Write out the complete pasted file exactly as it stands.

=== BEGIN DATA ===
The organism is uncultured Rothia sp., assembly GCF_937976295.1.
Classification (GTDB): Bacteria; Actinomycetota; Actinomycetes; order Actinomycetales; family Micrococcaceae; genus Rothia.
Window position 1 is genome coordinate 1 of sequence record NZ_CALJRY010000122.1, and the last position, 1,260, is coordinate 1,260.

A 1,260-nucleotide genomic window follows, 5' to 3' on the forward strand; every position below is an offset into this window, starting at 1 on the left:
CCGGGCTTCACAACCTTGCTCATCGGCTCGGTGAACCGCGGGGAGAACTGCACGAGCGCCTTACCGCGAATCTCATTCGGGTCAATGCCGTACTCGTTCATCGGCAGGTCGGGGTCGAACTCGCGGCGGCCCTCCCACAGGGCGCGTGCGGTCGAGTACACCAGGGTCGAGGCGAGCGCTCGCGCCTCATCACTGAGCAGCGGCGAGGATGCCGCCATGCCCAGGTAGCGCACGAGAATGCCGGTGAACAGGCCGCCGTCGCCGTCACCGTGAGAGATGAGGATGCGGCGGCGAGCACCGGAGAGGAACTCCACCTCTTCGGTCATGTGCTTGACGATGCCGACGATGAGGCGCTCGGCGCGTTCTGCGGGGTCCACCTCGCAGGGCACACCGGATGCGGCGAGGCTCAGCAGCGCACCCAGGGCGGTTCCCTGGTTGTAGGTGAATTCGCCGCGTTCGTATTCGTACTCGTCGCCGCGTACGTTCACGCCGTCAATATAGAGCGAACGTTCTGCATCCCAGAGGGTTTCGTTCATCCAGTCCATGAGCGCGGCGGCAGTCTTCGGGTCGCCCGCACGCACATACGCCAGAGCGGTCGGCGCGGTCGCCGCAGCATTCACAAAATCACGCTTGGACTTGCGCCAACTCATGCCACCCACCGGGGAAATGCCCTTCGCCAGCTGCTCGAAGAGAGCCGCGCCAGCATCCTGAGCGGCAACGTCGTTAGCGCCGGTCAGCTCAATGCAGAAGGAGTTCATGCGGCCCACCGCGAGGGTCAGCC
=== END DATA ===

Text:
The organism is uncultured Rothia sp., assembly GCF_937976295.1.
Classification (GTDB): Bacteria; Actinomycetota; Actinomycetes; order Actinomycetales; family Micrococcaceae; genus Rothia.
Window position 1 is genome coordinate 1 of sequence record NZ_CALJRY010000122.1, and the last position, 1,260, is coordinate 1,260.

A 1,260-nucleotide genomic window follows, 5' to 3' on the forward strand; every position below is an offset into this window, starting at 1 on the left:
CCGGGCTTCACAACCTTGCTCATCGGCTCGGTGAACCGCGGGGAGAACTGCACGAGCGCCTTACCGCGAATCTCATTCGGGTCAATGCCGTACTCGTTCATCGGCAGGTCGGGGTCGAACTCGCGGCGGCCCTCCCACAGGGCGCGTGCGGTCGAGTACACCAGGGTCGAGGCGAGCGCTCGCGCCTCATCACTGAGCAGCGGCGAGGATGCCGCCATGCCCAGGTAGCGCACGAGAATGCCGGTGAACAGGCCGCCGTCGCCGTCACCGTGAGAGATGAGGATGCGGCGGCGAGCACCGGAGAGGAACTCCACCTCTTCGGTCATGTGCTTGACGATGCCGACGATGAGGCGCTCGGCGCGTTCTGCGGGGTCCACCTCGCAGGGCACACCGGATGCGGCGAGGCTCAGCAGCGCACCCAGGGCGGTTCCCTGGTTGTAGGTGAATTCGCCGCGTTCGTATTCGTACTCGTCGCCGCGTACGTTCACGCCGTCAATATAGAGCGAACGTTCTGCATCCCAGAGGGTTTCGTTCATCCAGTCCATGAGCGCGGCGGCAGTCTTCGGGTCGCCCGCACGCACATACGCCAGAGCGGTCGGCGCGGTCGCCGCAGCATTCACAAAATCACGCTTGGACTTGCGCCAACTCATGCCACCCACCGGGGAAATGCCCTTCGCCAGCTGCTCGAAGAGAGCCGCGCCAGCATCCTGAGCGGCAACGTCGTTAGCGCCGGTCAGCTCAATGCAGAAGGAGTTCATGCGGCCCACCGCGAGGGTCAGCC